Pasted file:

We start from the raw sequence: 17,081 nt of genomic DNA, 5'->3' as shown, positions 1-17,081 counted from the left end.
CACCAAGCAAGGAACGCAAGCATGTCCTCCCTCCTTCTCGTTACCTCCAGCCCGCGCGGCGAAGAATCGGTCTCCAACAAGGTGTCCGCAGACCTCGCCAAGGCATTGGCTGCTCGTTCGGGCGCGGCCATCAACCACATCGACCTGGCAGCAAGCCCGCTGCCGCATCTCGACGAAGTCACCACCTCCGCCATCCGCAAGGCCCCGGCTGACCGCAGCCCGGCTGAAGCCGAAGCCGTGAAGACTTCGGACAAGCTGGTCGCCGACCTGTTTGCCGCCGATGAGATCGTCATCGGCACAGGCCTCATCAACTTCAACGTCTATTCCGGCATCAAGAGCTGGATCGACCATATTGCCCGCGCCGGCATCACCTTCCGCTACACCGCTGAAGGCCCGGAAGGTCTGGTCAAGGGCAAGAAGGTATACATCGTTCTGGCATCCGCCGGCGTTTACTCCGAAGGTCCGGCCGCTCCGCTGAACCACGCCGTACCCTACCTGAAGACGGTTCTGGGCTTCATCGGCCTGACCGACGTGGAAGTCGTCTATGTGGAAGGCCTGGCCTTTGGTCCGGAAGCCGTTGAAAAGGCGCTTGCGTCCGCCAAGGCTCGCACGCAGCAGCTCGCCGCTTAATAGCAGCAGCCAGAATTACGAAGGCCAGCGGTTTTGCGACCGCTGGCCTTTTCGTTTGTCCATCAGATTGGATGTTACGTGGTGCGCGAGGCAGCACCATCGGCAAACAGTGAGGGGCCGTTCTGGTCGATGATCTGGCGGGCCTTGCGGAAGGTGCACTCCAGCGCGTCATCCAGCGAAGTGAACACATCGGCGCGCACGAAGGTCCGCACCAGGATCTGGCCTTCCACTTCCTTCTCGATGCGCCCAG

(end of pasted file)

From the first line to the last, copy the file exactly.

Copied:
We start from the raw sequence: 17,081 nt of genomic DNA, 5'->3' as shown, positions 1-17,081 counted from the left end.
CACCAAGCAAGGAACGCAAGCATGTCCTCCCTCCTTCTCGTTACCTCCAGCCCGCGCGGCGAAGAATCGGTCTCCAACAAGGTGTCCGCAGACCTCGCCAAGGCATTGGCTGCTCGTTCGGGCGCGGCCATCAACCACATCGACCTGGCAGCAAGCCCGCTGCCGCATCTCGACGAAGTCACCACCTCCGCCATCCGCAAGGCCCCGGCTGACCGCAGCCCGGCTGAAGCCGAAGCCGTGAAGACTTCGGACAAGCTGGTCGCCGACCTGTTTGCCGCCGATGAGATCGTCATCGGCACAGGCCTCATCAACTTCAACGTCTATTCCGGCATCAAGAGCTGGATCGACCATATTGCCCGCGCCGGCATCACCTTCCGCTACACCGCTGAAGGCCCGGAAGGTCTGGTCAAGGGCAAGAAGGTATACATCGTTCTGGCATCCGCCGGCGTTTACTCCGAAGGTCCGGCCGCTCCGCTGAACCACGCCGTACCCTACCTGAAGACGGTTCTGGGCTTCATCGGCCTGACCGACGTGGAAGTCGTCTATGTGGAAGGCCTGGCCTTTGGTCCGGAAGCCGTTGAAAAGGCGCTTGCGTCCGCCAAGGCTCGCACGCAGCAGCTCGCCGCTTAATAGCAGCAGCCAGAATTACGAAGGCCAGCGGTTTTGCGACCGCTGGCCTTTTCGTTTGTCCATCAGATTGGATGTTACGTGGTGCGCGAGGCAGCACCATCGGCAAACAGTGAGGGGCCGTTCTGGTCGATGATCTGGCGGGCCTTGCGGAAGGTGCACTCCAGCGCGTCATCCAGCGAAGTGAACACATCGGCGCGCACGAAGGTCCGCACCAGGATCTGGCCTTCCACTTCCTTCTCGATGCGCCCAG